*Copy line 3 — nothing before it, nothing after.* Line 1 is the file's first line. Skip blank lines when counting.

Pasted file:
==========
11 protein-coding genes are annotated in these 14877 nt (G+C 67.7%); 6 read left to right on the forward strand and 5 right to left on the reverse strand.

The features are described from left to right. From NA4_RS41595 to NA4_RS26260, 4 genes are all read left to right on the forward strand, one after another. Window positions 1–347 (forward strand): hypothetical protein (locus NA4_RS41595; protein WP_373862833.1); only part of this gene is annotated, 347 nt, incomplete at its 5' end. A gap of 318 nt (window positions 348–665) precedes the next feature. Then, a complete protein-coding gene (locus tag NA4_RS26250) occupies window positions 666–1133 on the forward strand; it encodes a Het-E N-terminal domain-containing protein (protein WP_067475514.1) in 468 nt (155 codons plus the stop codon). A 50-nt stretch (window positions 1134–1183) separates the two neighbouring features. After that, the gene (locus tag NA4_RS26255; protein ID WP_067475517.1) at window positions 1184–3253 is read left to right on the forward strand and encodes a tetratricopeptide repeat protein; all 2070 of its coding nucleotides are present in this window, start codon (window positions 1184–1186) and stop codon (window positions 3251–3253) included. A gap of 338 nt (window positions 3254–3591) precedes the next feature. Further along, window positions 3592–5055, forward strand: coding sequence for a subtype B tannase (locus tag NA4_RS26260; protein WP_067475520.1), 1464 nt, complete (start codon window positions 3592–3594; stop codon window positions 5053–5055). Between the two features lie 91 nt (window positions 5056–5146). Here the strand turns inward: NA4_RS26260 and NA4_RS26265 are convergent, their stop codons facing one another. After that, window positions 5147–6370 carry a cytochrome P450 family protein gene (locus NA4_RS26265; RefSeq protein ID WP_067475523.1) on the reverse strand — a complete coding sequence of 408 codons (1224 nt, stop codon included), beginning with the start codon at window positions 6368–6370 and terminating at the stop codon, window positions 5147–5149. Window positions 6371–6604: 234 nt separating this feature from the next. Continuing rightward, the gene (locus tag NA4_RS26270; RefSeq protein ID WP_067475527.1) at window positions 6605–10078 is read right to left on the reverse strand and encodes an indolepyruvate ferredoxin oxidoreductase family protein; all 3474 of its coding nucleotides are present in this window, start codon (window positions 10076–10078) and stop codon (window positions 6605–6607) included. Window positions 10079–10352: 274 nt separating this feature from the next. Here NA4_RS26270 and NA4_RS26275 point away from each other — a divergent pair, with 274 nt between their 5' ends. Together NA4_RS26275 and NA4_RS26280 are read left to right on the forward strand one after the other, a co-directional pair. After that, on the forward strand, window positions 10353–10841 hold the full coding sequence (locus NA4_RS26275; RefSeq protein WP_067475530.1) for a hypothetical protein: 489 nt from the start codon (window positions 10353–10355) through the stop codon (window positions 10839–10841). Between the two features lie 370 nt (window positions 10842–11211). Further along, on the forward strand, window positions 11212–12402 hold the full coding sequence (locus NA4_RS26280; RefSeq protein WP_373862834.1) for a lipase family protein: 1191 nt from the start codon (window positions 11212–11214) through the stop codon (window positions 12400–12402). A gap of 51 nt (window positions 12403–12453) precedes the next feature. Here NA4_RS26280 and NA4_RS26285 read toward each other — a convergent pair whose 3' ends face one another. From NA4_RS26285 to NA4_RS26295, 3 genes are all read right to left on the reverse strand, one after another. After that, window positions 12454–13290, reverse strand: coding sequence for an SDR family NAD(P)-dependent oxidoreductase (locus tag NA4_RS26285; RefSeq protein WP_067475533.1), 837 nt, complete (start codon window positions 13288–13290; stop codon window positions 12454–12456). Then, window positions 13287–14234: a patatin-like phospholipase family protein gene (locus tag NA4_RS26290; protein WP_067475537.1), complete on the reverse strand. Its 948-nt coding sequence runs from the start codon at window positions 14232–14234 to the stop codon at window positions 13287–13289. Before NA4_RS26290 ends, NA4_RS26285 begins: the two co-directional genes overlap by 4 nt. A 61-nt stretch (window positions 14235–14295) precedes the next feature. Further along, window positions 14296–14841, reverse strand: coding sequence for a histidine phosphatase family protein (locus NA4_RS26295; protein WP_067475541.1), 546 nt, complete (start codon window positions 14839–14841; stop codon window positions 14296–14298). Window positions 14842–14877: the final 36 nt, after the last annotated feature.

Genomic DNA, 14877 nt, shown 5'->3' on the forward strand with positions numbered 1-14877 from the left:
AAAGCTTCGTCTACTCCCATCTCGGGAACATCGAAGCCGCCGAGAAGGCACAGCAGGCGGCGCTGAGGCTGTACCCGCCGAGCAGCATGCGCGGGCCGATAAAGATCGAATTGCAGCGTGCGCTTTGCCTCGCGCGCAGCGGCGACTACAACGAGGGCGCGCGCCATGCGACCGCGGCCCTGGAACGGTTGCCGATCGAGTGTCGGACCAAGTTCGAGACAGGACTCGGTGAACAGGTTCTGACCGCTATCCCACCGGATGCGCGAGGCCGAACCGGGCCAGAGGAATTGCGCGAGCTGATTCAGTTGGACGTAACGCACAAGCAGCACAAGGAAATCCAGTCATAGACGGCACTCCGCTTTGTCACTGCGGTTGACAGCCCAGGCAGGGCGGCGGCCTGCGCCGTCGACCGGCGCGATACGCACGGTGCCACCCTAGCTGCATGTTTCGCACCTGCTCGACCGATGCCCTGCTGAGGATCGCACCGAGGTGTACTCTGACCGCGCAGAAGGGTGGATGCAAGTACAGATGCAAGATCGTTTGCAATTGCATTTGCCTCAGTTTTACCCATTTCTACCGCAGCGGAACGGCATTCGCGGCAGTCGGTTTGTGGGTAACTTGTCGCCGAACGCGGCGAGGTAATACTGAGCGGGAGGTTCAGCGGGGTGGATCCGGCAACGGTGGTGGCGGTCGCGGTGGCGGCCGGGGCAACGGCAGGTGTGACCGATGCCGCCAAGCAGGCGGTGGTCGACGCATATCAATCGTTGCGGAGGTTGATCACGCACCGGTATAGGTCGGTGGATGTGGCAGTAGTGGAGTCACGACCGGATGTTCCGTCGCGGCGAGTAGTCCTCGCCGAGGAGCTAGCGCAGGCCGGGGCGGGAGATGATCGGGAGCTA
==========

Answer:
Genomic DNA, 14877 nt, shown 5'->3' on the forward strand with positions numbered 1-14877 from the left: